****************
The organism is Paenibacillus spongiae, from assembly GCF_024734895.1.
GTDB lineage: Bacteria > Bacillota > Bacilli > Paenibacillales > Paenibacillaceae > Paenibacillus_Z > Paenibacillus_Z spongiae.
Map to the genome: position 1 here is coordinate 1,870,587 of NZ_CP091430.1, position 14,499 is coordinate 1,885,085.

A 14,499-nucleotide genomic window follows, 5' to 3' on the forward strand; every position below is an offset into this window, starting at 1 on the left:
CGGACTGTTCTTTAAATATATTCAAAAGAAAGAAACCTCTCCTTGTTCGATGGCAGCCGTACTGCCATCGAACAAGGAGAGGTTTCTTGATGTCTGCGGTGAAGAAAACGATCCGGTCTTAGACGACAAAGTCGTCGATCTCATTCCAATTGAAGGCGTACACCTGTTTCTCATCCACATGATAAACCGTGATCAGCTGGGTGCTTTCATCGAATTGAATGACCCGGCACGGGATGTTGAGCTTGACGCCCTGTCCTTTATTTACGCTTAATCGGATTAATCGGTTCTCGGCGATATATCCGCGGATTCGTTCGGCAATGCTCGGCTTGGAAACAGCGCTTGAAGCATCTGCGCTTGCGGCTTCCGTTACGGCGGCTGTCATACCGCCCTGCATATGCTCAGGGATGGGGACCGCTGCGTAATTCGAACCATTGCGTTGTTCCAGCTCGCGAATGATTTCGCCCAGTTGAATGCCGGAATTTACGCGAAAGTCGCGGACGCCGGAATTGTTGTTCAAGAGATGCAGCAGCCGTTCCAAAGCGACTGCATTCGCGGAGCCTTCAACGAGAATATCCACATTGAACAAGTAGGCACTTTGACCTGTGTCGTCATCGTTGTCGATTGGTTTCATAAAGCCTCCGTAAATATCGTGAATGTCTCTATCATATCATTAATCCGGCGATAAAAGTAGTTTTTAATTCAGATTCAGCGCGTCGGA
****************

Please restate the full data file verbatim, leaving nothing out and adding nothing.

The organism is Paenibacillus spongiae, from assembly GCF_024734895.1.
GTDB lineage: Bacteria > Bacillota > Bacilli > Paenibacillales > Paenibacillaceae > Paenibacillus_Z > Paenibacillus_Z spongiae.
Map to the genome: position 1 here is coordinate 1,870,587 of NZ_CP091430.1, position 14,499 is coordinate 1,885,085.

A 14,499-nucleotide genomic window follows, 5' to 3' on the forward strand; every position below is an offset into this window, starting at 1 on the left:
CGGACTGTTCTTTAAATATATTCAAAAGAAAGAAACCTCTCCTTGTTCGATGGCAGCCGTACTGCCATCGAACAAGGAGAGGTTTCTTGATGTCTGCGGTGAAGAAAACGATCCGGTCTTAGACGACAAAGTCGTCGATCTCATTCCAATTGAAGGCGTACACCTGTTTCTCATCCACATGATAAACCGTGATCAGCTGGGTGCTTTCATCGAATTGAATGACCCGGCACGGGATGTTGAGCTTGACGCCCTGTCCTTTATTTACGCTTAATCGGATTAATCGGTTCTCGGCGATATATCCGCGGATTCGTTCGGCAATGCTCGGCTTGGAAACAGCGCTTGAAGCATCTGCGCTTGCGGCTTCCGTTACGGCGGCTGTCATACCGCCCTGCATATGCTCAGGGATGGGGACCGCTGCGTAATTCGAACCATTGCGTTGTTCCAGCTCGCGAATGATTTCGCCCAGTTGAATGCCGGAATTTACGCGAAAGTCGCGGACGCCGGAATTGTTGTTCAAGAGATGCAGCAGCCGTTCCAAAGCGACTGCATTCGCGGAGCCTTCAACGAGAATATCCACATTGAACAAGTAGGCACTTTGACCTGTGTCGTCATCGTTGTCGATTGGTTTCATAAAGCCTCCGTAAATATCGTGAATGTCTCTATCATATCATTAATCCGGCGATAAAAGTAGTTTTTAATTCAGATTCAGCGCGTCGGA